Ranjona Banerji: Arun Shourie criticises the government on Karan Thapar’s show and the channel’s editors play it down on Twitter?

03 Nov,2015

By Ranjona Banerji


So Arun Shourie, former editor, former minister in the AB Vajpayee government and now author and commentator, goes on Karan Thapar’s show on India Today TV again to discuss the Narendra Modi government. Shourie repeats what he said at a book launch last week and adds some extra garam masala to his criticism. The prime minister should stop acting like a section officer in the department of homeopathy and needs to be the moral leader of the country, he says. He also mentions that senior BJP leaders and ministers are frightened of writers and thinkers because they haven’t read a book in 20 years. He talks about how Nayantara Sahgal was an integral part of the movement which demanded action against those who participated in the anti-Sikh riots but her attackers have forgotten that.


Indeed, Shourie, a former BJP member himself, criticised the government more effectively than any other commentator so far.


India Today TV has in it two of India’s most patriotic journalists. The senior one, Rahul Kanwal, is always on the lookout for evil liberal journalists who criticise the government and are not patriotic enough. On his very popular Twitter account he often puts out pithy bits of news, with no links and no evidence that his own channel or media group has covered the same news, and asks why there is no outrage about it.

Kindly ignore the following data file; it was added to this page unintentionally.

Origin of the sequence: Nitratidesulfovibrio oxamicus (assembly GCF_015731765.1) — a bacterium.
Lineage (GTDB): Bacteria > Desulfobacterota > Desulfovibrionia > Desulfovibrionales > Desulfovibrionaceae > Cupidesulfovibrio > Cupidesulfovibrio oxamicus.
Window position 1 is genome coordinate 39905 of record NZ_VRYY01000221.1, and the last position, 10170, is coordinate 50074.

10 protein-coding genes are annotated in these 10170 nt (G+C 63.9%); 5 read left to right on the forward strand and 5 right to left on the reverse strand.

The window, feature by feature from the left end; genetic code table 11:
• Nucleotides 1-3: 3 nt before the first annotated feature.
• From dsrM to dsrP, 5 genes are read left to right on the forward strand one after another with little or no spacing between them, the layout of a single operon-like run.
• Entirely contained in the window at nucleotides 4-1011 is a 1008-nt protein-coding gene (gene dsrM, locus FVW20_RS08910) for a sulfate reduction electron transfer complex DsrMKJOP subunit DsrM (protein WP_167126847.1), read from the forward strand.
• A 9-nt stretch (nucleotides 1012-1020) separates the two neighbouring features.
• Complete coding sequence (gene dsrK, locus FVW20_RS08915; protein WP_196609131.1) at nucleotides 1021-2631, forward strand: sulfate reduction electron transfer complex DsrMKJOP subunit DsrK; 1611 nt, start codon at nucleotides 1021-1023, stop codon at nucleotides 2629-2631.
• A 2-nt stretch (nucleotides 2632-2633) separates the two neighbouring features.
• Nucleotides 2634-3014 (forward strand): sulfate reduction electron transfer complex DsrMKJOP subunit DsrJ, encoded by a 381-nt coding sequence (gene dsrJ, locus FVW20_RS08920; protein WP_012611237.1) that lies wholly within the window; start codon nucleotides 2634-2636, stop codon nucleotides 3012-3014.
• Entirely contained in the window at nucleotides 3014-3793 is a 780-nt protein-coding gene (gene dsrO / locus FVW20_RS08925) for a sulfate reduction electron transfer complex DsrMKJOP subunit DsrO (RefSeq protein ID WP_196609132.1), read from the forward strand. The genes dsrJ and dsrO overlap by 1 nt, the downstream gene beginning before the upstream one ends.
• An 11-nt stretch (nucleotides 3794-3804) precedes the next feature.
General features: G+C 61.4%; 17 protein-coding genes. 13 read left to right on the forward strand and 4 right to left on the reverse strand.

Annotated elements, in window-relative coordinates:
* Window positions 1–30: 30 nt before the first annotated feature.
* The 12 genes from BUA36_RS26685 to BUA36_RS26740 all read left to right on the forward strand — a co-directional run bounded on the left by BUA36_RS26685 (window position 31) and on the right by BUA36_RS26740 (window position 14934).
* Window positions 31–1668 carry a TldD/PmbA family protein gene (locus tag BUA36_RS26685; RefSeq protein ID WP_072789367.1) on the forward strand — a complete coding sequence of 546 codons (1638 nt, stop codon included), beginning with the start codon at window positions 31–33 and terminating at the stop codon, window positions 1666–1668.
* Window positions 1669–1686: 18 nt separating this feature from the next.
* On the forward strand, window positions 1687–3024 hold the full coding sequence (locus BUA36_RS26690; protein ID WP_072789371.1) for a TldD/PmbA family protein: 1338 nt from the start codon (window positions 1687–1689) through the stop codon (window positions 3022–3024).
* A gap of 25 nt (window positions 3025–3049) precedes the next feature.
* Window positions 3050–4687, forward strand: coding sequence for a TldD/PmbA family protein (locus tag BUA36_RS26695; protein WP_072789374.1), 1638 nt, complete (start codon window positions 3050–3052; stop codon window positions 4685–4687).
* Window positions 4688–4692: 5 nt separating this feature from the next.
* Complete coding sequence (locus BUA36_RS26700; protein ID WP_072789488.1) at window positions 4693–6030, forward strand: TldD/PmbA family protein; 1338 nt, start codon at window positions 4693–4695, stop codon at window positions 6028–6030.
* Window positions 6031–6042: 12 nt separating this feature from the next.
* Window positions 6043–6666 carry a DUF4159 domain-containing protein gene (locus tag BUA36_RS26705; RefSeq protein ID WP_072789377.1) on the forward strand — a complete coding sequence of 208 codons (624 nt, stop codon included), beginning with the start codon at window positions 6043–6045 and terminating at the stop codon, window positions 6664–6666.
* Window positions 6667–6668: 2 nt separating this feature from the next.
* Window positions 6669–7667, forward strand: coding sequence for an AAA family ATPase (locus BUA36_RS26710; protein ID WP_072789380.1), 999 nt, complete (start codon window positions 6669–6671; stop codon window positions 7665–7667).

Most often, these bits of news are to do with attacks, physical, mental or emotional, on Hindus usually by Muslims or Christians or non BJP-governments.


This is what Kanwal had to say on Twitter (at the time I wrote this at 10 am on the morning of November 3) about the Shourie interview carried on his own channel, in which he holds some important position:
“Arun Shourie launches another attack on @PMOIndia Wonder what his responses to these questions would’ve been if he had been made a minister.”


Perhaps Kanwal should have better briefed Thapar on the sort of interview to conduct. In fact, Thapar, a very thorough journalist and one of India’s best TV interviewers, did ask Shourie a similar question which Shourie dismissed very effectively.


For some bizarre reason, I would have expected prominent members of the India Today TV team to have given this interview more publicity on social media, considering the channel itself was flogging it all day before the broadcast.


India Today TV however walks the cleverest line of balance between being pro-government and critical of government of all the channels. Karan Thapar and the absolutely brilliant cartoon series So Sorry do the job of bringing down egos in government and opposition, daytime anchors like Shiv Aroor are balanced and Kanwal and Sawant operate in Uber Patriot Off With Your Head If You Criticise The Central Government mode. Rajdeep Sardesai these days dances on both side of the Line of Political Control.


Of course, this is how a media house must be. It has to represent all points of view, even those that may make it unpopular with the ruling party rather than sucking up all the time. Perhaps some senior staff in the India Today TV newsroom need to look at journalism with a little more perspective.




Gangster Chhota Rajan, just arrested in Indonesia, was once part of Bombay’s famed Underworld. He was an important cog in Dawood Ibrahim’s gang but apparently quit after Ibrahim and Tiger Memon orchestrated the 1993 bomb blasts. However, he has been on the run from the authorities, once even jumping out of a hospital window to escape arrest.


Sadly, today’s journalists who have no memory of the time when the underworld ran Bombay, have fallen hook line and sinker for the romanticism game played by Bollywood. Which itself sang, danced for the Underworld in real life and also acted in gangster-funded films.


So Chhota Rajan is being treated like he is some sort of a film star by the media. Some even call him the “patriotic don” (Hindu) as if that gives him some claim on clemency.


Distateful and frankly disgusting.


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